Written by Sierra Ballistic Technician Rich Machholz
Well the answer is 2 spry young guys and one not so spry old fart.
To do what? You might ask.
The local college needed to get rid of an old football coaches stand. My son, who is the wrestling coach at the school, recognized the potential and hauled it home. When I saw it I cringed. It just didn’t look safe to me. When I brought that up I got the eye roll and “Oh Dad it will be just fine.” So he added a new runner to the base and secured the ladder which seemed to help the stability. Then it sat a while.
I still wasn’t getting up in that thing!
We needed a way to secure sides and some camo. One evening my wife and I were in Menards and spotted a good camo pattern on ½ sheets of outdoor rated OSB board. I bought 6 sheets and headed home thinking that might just solve our sides and roof problem. Being printed with a good camo pattern would make covering the sides less critical and since it was already late summer we needed to get this project under way. We also decided to forego a roof.
Some time passed and we finally got around to trying to attach my camo side purchase. After some measuring, sawing, drilling and coaxing Mike got three camo sides attached, with my suggestions and encouragement of course. I was the ground supervisor, some things just aren’t going to change you know.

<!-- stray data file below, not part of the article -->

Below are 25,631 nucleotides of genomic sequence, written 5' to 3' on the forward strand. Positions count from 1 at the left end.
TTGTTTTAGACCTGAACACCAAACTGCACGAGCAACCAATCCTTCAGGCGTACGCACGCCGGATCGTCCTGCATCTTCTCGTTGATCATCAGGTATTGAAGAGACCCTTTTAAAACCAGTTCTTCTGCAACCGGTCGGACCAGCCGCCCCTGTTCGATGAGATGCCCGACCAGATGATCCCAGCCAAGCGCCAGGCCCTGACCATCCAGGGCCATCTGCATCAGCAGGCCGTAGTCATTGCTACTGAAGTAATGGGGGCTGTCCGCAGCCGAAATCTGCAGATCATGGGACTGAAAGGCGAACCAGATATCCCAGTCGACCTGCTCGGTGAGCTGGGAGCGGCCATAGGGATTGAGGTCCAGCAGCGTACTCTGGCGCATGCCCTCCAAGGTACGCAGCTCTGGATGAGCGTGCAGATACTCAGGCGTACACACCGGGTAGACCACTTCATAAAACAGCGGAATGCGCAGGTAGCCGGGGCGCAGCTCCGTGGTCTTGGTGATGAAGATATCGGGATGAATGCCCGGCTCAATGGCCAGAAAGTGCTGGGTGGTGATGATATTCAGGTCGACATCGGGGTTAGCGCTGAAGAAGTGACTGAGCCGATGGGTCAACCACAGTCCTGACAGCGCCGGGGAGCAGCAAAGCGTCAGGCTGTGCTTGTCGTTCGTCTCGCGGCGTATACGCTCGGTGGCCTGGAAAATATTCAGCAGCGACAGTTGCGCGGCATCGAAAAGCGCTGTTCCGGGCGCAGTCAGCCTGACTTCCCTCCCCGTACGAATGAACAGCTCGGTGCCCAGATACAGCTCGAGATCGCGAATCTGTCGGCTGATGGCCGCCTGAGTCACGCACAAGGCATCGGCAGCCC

It was on the north side of the farm, across a washed out field entrance and nearly all the way to the back of the field. All little bucket work with the John Deere and the entrance problem was solved. Change out the bucket for forks and try to transport the 12’ foot tower about a mile from one side of the creek to the other, across the modified field entrance and down the field. A well placed chain helped stabilize the load but the new runner became a victim and lost a leg in the move across the “new” field entrance before Randy or I got there to supervise er, I mean help. Other than that, the tower arrived to its destination intact. We got it placed just so, shielded on three sides by soft maples with the front clear of obstacles.
Only a couple of things remained. Replace the broken runner and finish the door.
The broken runner was no problem but the door, well, that took number one son Mike and number one surrogate son Randy and me as the ground supervisor. We finished about zero dark thirty but “the coaches stand” was now ready for the fast approaching season.
Mike, my son, couldn’t hunt the first Saturday due to a wrestling tournament but he was in the “stand” way before daylight on opening Sunday. At Sunday lunch he said he’d had plenty of activity, close activity, so the stand worked well. He passed on a nice buck nearly right under him because he didn’t have a good clear shot and as the buck and his entourage of does passed he was shielded by the girls. As he related his experience to Randy and I again that evening we both told him not to be too picky. “Take the first really nice one you see” we told him.
I guess he took our advice. The 270 barked one time the next morning and the harvest is made.
So with the 2014 Missouri deer season in the books the score stands at Mike, one very nice deer from his stand and 2 days of hunting. Dad zero, from several tree stands over 4 days. Oh well, I enjoyed range time prior to the season and the hunting time in the field plus my knife is still sharp for next year. I’m just sorry I missed all the excitement.